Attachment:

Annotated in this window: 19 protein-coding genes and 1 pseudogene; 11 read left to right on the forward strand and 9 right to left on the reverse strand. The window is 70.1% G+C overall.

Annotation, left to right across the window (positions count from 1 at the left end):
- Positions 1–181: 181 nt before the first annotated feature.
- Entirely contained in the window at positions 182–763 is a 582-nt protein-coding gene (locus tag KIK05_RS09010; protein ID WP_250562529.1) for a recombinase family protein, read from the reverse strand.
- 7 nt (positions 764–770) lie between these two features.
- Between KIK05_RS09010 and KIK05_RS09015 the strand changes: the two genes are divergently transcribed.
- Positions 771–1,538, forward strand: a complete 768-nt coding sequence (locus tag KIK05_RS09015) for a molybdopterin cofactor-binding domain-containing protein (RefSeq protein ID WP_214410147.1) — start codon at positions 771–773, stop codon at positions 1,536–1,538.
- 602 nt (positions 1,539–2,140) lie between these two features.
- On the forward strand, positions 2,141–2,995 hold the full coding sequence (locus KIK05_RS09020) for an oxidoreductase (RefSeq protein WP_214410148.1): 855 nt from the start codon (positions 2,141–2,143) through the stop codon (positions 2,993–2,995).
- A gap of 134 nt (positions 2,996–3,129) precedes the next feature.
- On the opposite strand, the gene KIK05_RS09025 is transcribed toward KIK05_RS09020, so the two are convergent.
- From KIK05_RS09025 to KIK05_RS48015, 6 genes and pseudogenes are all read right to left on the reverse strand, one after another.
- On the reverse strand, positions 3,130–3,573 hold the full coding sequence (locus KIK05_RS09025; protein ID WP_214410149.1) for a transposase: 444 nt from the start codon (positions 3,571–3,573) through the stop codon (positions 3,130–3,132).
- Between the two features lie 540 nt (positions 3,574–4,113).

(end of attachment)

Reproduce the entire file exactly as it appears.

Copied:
Annotated in this window: 19 protein-coding genes and 1 pseudogene; 11 read left to right on the forward strand and 9 right to left on the reverse strand. The window is 70.1% G+C overall.

Annotation, left to right across the window (positions count from 1 at the left end):
- Positions 1–181: 181 nt before the first annotated feature.
- Entirely contained in the window at positions 182–763 is a 582-nt protein-coding gene (locus tag KIK05_RS09010; protein ID WP_250562529.1) for a recombinase family protein, read from the reverse strand.
- 7 nt (positions 764–770) lie between these two features.
- Between KIK05_RS09010 and KIK05_RS09015 the strand changes: the two genes are divergently transcribed.
- Positions 771–1,538, forward strand: a complete 768-nt coding sequence (locus tag KIK05_RS09015) for a molybdopterin cofactor-binding domain-containing protein (RefSeq protein ID WP_214410147.1) — start codon at positions 771–773, stop codon at positions 1,536–1,538.
- 602 nt (positions 1,539–2,140) lie between these two features.
- On the forward strand, positions 2,141–2,995 hold the full coding sequence (locus KIK05_RS09020) for an oxidoreductase (RefSeq protein WP_214410148.1): 855 nt from the start codon (positions 2,141–2,143) through the stop codon (positions 2,993–2,995).
- A gap of 134 nt (positions 2,996–3,129) precedes the next feature.
- On the opposite strand, the gene KIK05_RS09025 is transcribed toward KIK05_RS09020, so the two are convergent.
- From KIK05_RS09025 to KIK05_RS48015, 6 genes and pseudogenes are all read right to left on the reverse strand, one after another.
- On the reverse strand, positions 3,130–3,573 hold the full coding sequence (locus KIK05_RS09025; protein ID WP_214410149.1) for a transposase: 444 nt from the start codon (positions 3,571–3,573) through the stop codon (positions 3,130–3,132).
- Between the two features lie 540 nt (positions 3,574–4,113).